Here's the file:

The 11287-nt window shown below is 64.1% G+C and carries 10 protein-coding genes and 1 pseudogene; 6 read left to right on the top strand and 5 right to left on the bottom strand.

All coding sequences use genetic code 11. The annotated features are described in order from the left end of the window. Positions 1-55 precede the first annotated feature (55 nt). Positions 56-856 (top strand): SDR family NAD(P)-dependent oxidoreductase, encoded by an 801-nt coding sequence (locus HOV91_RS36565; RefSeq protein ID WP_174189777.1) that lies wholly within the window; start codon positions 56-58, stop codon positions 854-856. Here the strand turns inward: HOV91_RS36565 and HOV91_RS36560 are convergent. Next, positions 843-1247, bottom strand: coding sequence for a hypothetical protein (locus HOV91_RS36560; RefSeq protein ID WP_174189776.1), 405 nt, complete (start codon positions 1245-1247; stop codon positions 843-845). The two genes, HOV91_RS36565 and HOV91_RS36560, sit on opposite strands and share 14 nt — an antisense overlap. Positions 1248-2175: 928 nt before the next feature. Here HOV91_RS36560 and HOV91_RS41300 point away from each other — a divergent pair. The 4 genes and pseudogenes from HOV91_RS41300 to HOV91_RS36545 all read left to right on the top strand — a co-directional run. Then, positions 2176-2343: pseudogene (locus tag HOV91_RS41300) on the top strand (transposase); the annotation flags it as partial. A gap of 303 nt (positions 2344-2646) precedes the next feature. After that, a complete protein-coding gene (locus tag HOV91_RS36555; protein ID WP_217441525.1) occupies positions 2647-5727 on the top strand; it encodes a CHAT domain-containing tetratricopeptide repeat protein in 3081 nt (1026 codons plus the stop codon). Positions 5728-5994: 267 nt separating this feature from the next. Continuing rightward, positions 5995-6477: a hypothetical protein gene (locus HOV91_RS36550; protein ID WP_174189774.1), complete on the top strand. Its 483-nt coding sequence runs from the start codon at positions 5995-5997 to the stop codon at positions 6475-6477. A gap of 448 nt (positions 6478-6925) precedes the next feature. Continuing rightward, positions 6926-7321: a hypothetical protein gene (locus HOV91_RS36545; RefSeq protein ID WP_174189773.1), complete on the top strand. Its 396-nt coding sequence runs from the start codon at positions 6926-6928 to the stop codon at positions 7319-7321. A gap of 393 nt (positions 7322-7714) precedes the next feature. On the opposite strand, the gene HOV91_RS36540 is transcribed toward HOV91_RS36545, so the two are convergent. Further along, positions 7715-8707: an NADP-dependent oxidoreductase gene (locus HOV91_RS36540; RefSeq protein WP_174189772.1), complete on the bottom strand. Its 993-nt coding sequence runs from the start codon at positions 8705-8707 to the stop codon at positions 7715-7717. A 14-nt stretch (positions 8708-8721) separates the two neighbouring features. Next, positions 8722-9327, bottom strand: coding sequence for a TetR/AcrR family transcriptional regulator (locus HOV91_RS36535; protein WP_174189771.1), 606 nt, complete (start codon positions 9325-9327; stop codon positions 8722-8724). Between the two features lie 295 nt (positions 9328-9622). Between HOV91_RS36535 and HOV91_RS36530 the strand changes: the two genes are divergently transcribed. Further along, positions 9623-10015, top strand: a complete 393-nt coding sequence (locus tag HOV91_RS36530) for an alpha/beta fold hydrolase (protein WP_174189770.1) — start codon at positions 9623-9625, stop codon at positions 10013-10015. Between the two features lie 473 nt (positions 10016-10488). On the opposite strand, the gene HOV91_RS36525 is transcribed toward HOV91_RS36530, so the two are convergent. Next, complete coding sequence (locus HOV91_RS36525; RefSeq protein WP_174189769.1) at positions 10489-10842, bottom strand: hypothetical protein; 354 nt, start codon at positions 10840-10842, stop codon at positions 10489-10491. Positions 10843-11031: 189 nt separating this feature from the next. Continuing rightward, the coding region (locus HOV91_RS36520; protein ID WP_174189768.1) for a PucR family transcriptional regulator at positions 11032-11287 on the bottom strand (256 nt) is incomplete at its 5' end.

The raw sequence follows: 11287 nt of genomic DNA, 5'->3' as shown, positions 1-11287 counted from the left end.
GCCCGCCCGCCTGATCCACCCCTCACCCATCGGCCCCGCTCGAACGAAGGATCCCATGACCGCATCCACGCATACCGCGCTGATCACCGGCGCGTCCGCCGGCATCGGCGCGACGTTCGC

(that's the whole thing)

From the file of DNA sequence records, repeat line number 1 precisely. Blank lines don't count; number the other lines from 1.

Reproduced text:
The 11287-nt window shown below is 64.1% G+C and carries 10 protein-coding genes and 1 pseudogene; 6 read left to right on the top strand and 5 right to left on the bottom strand.